1. Will I go to jail if I am convicted of drunk driving?
Answer: As a general rule of thumb you will probably not go to jail if this is your first offense. However in rare cases it is a possibility that you can go to jail for a first offense.
2. I have been told by others there is no hope for success. Is there a chance or am I wasting my money?
Answer: Those people you have talked to are absolutely wrong. The majority of cases have the potential for success. Many lawyers have a excellent success rate. Impaired driving law is very complicated and therefore because of this most cases are won as a result of capitalizing on these complications.
3. Why should I care if my lawyer are former criminal prosecutors and have substantial experience?
Answer: If you have a lawyer who has represented both sides (police and defense) they have additional insight and experience needed to defend your case. As well a former prosecutor spends everyday in court so he/she will have gained substantial experience.
4. I have been charged with driving "over 80" and impaired driving. What does this mean?
Answer: The Impaired Driving charge means that the police are alleging that they pulled you over while you drove your car while under the included of alcohol. The "over 80" charge means that the police measured your blood alcohol (percentage of alcohol) and it was in excess of 80mg of alcohol/100ml of blood (which is illegal in Canada).
5. I refused to provide a breath sample. Does this help me at all?
Answer: Absolutely not! It may get you off the hook for your conviction for "over 80"; however, as a result of your failure to provide a breath sample, the police will have charged you with Refusal to Blow charge. You will still face the same penalties.
6. What will happen if I am convicted of one of the charges?
Answer: If it is your first conviction, you will be facing the following consequences (click here to see the penalties as well):
7. Can I get the pre-trial driving suspension reviewed?
Answer: The pre-trial suspension can be reviewed within seven (7) days of the notice of suspension being served upon you.
8. What steps should I take right now?
Answer: What you should do is write out a full document of everything you did on the day you were pulled over by the police. Include all the details from the moment you woke up until when you went to sleep (assuming you weren't in at the police station). You should give details of what you drank, how many, and at what time. Usually a trial will not occur for 6 months after the fact so having this information for a lawyer is very helpful.
9. If I am charged with a second offense of drunk driving will I be going to jail?
Answer: Yes. If you are convicted for a second time you will be facing a minimum period of 14 days in jail. Jail however can be avoided if you receive a Curative Discharge.
10. What is a Curative Discharge?
Answer: A curative discharge is an order of the court when an accused person is found guilty of impaired driving, but needs to go home or the hospital for curative treatment in relation to drugs or alcohol. So what happens is that the person who is found guilty get sentences to probation in lieu of conviction. This condition is only to receive treatment for drugs or alcohol problems.
11. I do not understand the three (3) driving suspensions that I now face?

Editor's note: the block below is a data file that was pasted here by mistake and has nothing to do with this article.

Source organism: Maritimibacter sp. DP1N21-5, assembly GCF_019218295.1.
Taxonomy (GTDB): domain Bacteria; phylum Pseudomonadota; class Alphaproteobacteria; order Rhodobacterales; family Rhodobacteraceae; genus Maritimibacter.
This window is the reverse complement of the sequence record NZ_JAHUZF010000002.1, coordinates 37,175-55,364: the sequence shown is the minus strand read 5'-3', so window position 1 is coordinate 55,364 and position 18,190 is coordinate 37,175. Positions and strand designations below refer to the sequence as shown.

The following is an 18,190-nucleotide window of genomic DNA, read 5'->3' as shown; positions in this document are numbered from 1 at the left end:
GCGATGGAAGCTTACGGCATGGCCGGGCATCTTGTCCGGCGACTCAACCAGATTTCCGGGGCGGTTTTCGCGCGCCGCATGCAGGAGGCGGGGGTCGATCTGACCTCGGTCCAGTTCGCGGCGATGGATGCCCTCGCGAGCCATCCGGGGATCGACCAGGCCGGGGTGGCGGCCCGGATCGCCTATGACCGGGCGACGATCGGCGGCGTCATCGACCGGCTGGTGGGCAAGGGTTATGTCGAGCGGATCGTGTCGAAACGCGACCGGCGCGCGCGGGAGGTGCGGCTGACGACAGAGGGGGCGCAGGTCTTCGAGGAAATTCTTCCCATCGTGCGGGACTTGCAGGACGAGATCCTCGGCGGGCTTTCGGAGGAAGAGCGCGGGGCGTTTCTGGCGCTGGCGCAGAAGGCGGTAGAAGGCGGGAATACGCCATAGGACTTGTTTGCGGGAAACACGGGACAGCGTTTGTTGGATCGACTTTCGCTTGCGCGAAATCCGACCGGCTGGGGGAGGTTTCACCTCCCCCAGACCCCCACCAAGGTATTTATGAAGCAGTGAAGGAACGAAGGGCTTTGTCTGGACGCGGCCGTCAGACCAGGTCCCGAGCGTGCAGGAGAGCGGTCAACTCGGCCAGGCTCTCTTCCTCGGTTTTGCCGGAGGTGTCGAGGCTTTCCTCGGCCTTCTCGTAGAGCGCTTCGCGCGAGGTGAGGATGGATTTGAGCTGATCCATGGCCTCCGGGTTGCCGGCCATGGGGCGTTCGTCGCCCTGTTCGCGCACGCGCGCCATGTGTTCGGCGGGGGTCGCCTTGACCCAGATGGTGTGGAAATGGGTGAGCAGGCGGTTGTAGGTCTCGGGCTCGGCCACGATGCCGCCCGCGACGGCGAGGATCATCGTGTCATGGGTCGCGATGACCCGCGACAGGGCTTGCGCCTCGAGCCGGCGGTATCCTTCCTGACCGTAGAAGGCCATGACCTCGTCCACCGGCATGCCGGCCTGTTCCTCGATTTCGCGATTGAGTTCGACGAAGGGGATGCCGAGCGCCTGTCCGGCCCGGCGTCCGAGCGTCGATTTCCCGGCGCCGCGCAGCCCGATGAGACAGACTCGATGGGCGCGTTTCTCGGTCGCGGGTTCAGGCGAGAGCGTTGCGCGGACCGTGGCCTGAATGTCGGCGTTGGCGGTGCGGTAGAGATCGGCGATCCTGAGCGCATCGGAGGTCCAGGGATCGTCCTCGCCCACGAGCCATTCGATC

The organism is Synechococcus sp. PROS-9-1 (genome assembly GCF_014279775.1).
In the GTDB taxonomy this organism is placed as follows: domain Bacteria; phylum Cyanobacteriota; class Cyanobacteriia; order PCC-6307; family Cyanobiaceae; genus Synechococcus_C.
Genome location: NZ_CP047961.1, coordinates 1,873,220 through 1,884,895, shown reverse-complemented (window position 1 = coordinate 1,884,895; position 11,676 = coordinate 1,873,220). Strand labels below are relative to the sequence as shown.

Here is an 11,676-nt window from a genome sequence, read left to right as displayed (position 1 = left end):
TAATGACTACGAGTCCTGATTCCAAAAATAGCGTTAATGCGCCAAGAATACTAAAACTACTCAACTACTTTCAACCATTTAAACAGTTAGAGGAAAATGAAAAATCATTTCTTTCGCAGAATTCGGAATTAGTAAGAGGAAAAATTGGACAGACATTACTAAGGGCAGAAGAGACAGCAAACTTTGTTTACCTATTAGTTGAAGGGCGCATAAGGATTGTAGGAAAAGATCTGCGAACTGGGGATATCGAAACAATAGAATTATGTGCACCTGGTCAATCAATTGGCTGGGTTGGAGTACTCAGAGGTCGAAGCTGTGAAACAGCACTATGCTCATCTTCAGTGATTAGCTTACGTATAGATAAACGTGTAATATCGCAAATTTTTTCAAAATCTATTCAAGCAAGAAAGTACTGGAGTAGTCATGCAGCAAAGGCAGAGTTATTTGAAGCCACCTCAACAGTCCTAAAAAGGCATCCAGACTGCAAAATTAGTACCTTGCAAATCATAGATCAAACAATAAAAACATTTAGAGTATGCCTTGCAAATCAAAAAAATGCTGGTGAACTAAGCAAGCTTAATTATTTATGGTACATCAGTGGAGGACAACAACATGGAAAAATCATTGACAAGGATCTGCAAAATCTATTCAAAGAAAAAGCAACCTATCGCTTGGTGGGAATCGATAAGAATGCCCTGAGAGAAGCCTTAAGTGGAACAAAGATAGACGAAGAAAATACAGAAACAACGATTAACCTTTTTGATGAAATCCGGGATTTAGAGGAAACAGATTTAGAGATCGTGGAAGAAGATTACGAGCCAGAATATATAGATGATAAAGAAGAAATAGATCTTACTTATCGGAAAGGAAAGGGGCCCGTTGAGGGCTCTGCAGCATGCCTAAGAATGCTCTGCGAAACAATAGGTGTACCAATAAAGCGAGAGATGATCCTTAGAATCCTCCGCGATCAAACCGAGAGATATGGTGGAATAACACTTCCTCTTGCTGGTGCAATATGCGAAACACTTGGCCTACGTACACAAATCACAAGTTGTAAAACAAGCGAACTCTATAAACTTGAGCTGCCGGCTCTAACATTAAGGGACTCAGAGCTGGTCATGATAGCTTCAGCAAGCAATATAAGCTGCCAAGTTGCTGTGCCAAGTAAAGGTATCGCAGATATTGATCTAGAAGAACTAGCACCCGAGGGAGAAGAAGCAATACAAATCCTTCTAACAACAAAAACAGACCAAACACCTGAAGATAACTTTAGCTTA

Answer: The guilty is subject to a pre-trial 90 day driving suspension that commences 21 days after the date of charge. After this pre-trial period if you get proper approval you may drive until your trial date.
However if you plead guilty to driving while impaired, over 80, or Refusal to provide a breath sample and it is your first conviction, you will face two additional one year driving prohibitions. These post-convictions will run at the same time so instead of waiting two years it will feel like just one year.
12. Should I plead guilty to my charges?
Answer: No! Not at this time. There is very little to no benefit to plead guilty right away. It is better to disclose the information to a lawyer and they will help you through the process.
13. What will happen if I drive during the pre-trial driving prohibition?
Answer: If you are convicted of driving while in prohibition you will be facing a minimum fine of $500.00 up to $2000.00 and a period of incarceration not exceeding 6 months. If you are convicted a second time of driving while in prohibition period you will face a fine of $500.00 - $2000.00 and a period of no less than 14 days in jail. You will also receive an additional 12 month driving prohibition.
14. What does three strikes and your out mean?
Answer: If you are convicted 3 time in a period of ten years for over 80, refusal of a breath sample, or impaired driving, or any combination of these offences, you will be prohibited indefinitely from driving.
15. When can I receive a 24 hour license suspension?
Answer: You can receive a 24 hour license suspension at any time if the police officer has reasonable and probable grounds to believe that the driver's ability to drive a motor vehicle is affected by alcohol.
The driver can however request a breath test and if the results of the test do not exceed 50mg of alcohol in 100ml of blood, the prohibition is terminated.
16. Can I get my license back during the post conviction prohition period if I put a breathalizer machine in my car?
Answer: No. Currently in British Columbia there is not such thing as a interloc program that allows for this type of thing to happen.